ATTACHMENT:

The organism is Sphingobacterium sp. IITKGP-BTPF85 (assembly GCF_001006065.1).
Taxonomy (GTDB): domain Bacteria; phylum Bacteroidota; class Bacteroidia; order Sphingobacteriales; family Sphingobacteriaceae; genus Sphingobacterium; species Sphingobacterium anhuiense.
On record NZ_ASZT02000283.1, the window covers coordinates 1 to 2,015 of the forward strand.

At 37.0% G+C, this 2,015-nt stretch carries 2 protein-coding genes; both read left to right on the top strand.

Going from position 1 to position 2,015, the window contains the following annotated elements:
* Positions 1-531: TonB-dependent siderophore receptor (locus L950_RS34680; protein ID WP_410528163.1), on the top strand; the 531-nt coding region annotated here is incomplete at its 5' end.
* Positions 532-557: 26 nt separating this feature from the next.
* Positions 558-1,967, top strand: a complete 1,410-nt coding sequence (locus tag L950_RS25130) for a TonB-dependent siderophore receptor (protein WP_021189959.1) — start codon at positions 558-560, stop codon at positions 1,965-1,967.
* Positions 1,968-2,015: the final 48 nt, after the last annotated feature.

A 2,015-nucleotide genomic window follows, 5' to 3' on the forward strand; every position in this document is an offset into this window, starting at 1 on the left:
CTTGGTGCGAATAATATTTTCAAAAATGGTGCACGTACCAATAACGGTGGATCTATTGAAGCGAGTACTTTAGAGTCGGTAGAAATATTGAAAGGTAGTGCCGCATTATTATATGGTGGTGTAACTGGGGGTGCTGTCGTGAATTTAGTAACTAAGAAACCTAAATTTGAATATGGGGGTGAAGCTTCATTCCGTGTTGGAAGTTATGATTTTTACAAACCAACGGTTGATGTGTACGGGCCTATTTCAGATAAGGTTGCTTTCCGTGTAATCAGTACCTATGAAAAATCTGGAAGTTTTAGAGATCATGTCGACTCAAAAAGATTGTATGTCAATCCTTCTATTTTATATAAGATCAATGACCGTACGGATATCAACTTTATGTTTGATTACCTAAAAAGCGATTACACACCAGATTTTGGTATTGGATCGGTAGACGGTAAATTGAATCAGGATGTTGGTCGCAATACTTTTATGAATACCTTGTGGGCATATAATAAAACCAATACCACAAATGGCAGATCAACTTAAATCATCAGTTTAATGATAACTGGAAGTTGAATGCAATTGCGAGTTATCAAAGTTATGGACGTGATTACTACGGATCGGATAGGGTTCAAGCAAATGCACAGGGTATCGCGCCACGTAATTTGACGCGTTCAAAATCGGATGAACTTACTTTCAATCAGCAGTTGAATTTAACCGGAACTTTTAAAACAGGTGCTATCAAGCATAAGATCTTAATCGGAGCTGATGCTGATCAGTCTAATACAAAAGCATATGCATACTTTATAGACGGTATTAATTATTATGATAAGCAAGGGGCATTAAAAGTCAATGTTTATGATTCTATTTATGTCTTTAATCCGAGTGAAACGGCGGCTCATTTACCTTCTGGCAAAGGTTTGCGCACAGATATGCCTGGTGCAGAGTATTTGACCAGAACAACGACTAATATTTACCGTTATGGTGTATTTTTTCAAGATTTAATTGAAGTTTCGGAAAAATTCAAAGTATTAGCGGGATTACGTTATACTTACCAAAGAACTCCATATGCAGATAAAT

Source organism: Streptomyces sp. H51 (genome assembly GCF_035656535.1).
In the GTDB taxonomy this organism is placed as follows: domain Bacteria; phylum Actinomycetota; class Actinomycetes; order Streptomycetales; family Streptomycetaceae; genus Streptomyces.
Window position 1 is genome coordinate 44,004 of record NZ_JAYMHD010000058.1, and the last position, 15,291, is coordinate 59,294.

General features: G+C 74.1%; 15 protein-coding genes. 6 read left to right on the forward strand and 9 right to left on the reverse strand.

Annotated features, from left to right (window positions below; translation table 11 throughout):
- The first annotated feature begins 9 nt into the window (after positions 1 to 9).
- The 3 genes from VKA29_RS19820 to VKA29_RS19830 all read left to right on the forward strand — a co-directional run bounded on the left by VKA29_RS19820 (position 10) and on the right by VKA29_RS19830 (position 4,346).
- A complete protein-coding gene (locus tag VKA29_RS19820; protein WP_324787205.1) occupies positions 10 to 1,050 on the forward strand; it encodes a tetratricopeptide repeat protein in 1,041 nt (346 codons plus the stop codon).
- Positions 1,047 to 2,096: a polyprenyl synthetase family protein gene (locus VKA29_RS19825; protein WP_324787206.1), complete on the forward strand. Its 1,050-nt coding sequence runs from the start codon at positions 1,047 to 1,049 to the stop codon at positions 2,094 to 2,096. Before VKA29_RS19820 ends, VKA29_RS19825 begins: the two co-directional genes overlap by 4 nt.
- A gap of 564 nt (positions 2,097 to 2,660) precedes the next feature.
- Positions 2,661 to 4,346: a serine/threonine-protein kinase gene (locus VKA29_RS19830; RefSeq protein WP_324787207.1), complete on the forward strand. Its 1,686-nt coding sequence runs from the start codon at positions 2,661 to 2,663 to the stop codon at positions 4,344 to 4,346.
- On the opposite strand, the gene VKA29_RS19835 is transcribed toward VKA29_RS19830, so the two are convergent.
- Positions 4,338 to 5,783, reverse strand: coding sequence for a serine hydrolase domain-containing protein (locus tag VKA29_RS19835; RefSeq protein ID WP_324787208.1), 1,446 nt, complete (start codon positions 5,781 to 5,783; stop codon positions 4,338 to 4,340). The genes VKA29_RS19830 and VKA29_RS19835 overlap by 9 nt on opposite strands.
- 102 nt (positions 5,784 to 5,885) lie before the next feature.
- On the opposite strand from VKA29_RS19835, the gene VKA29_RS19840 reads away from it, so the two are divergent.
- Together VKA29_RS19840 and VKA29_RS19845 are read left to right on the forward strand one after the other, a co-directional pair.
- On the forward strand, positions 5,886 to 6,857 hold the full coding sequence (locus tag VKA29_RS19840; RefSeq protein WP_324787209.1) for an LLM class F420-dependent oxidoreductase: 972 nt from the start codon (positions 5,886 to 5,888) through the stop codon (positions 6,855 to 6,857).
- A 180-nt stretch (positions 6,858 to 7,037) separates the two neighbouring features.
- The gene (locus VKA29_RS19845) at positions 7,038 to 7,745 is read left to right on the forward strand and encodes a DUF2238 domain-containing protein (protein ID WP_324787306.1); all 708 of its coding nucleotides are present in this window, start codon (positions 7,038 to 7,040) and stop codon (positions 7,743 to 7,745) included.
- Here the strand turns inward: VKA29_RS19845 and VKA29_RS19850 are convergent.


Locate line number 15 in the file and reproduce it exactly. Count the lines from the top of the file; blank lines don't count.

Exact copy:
General features: G+C 74.1%; 15 protein-coding genes. 6 read left to right on the forward strand and 9 right to left on the reverse strand.